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Nutrients 2019, 11(4), 780; https://doi.org/10.3390/nu11040780

Comment
Comment on: Non-Cholesterol Sterol Concentrations as Biomarkers for Cholesterol Absorption and Synthesis in Different Metabolic Disorders: A Systematic Review
Department of Epidemiology, Robert Stempel College of Public Health and Social Work, Florida International University, 11200 SW 8th Street, Miami, FL 33199, USA
*
Author to whom correspondence should be addressed.
Received: 21 March 2019 / Accepted: 3 April 2019 / Published: 4 April 2019
The use of non-cholesterol sterols as biomarkers for cholesterol metabolism is well established in health-related topics. However, their roles in various metabolic conditions need to be investigated, especially since dietary interventions and pharmacological treatments can affect cholesterol metabolism due to their underlying mechanisms. This rationale highlights the importance of the systematic review entitled “Non-Cholesterol Sterol Concentrations as Biomarkers for Cholesterol Absorption and Synthesis in Different Metabolic Disorders: A Systematic Review” by Mashnafi et al. published in a recent edition of Nutrients [1]. Nevertheless, several methodological flaws exist which may have an impact on the quality of the review and affect the utility of the findings by clinicians and their applicability in dietary interventions.
Mashnafi et al. retrieved the articles from three important databases; however, their search was limited to only English language and cross-sectional study designs. These limitations narrow the search literature and risk missing many relevant studies. Various other languages and study designs could have improved the comprehensiveness of the findings [2]. In addition, they did not report their search strategy, nor did they state the period for article selection, thus limiting the reproducibility of their findings for further research. The replicability of a comprehensive search strategy ensures methodological consistency and improves the quality of scientific evidence [3].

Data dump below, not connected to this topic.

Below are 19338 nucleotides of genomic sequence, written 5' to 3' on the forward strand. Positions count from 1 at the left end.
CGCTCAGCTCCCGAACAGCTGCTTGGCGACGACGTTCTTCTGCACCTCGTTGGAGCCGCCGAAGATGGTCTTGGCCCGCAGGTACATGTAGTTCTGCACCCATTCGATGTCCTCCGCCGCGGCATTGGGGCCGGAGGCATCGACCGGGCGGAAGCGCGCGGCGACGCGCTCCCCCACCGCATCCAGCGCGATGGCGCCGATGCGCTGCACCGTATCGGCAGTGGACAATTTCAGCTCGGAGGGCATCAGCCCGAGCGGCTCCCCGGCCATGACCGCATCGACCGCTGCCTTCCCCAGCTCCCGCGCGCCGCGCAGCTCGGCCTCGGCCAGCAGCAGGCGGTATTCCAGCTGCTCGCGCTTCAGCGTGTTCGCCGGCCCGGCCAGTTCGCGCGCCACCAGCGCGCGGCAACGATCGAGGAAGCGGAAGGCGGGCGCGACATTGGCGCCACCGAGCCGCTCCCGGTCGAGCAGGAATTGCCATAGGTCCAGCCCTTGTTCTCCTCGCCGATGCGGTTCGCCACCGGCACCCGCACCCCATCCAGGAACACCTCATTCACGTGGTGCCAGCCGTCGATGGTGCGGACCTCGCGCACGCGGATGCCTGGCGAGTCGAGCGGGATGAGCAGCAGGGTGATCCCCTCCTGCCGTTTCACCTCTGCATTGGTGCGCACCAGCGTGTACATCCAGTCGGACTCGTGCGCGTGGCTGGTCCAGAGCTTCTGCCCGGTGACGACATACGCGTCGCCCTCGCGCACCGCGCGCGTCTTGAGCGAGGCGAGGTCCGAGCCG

Moreover, there is no evidence to demonstrate that the authors registered their protocol or proof to show that they used any structured guidelines in the analysis such as the Preferred Reporting Items for Systematic Reviews and Meta-Analyses guidelines, which could ensure adequate reporting of results. Following these guidelines could minimize bias, improve the quality of the review, and enable future updates [4,5]. While it is important to evaluate the quality of original studies [5], the authors failed to assess the risk of confounding, selection, or attrition bias, which otherwise may have improved the credibility and value of the systematic review.
Well-designed reviews must incorporate relevant articles and use transparent, reproducible, and objective methodological approaches in order to be useful for informing clinical decisions and guiding policymaking. However, the presence of methodological flaws affects the quality of the evidence and the accuracy of conclusions. Therefore, to obtain a high-quality systematic review, authors should follow guidelines such as those recommended by the Cochrane Collaborations or the International Committee of Medical Journal Editors.

Funding

This research received no external funding.

Conflicts of Interest

The authors declare no conflict of interest.

References

  1. Mashnafi, S.; Plat, J.; Mensink, R.P.; Baumgartner, S. Non-cholesterol sterol concentrations as biomarkers for cholesterol absorption and synthesis in different metabolic disorders: A systematic review. Nutrients 2019, 11, 124. [Google Scholar] [CrossRef] [PubMed]
  2. Morrison, A.; Polisena, J.; Husereau, D.; Moulton, K.; Clark, M.; Fiander, M.; Mierzwinski-Urban, M.; Clifford, T.; Hutton, B.; Rabb, D. The effect of English-language restriction on systematic review-based meta-analyses: A systematic review of empirical studies. Int. J. Technol. Assess. Health Care 2012, 28, 138–144. [Google Scholar] [CrossRef] [PubMed]
  3. Moher, D.; Liberati, A.; Tetzlaff, J.; Altman, D.G.; PRISMA Group. Preferred reporting items for systematic reviews and meta-analyses: The PRISMA statement. PLoS Med. 2009, 6, e1000097. [Google Scholar] [CrossRef] [PubMed]
  4. PLoS Medicine Editors. Best practice in systematic reviews: The importance of protocols and registration. PLoS Med. 2011, e1001009. [Google Scholar] [CrossRef]
  5. Chou, R. Using evidence in pain practice: Part I: Assessing quality of systematic reviews and clinical practice guidelines. Pain Med. 2008, 9, 518–530. [Google Scholar] [CrossRef] [PubMed]

© 2019 by the authors. Licensee MDPI, Basel, Switzerland. This article is an open access article distributed under the terms and conditions of the Creative Commons Attribution (CC BY) license (http://creativecommons.org/licenses/by/4.0/).
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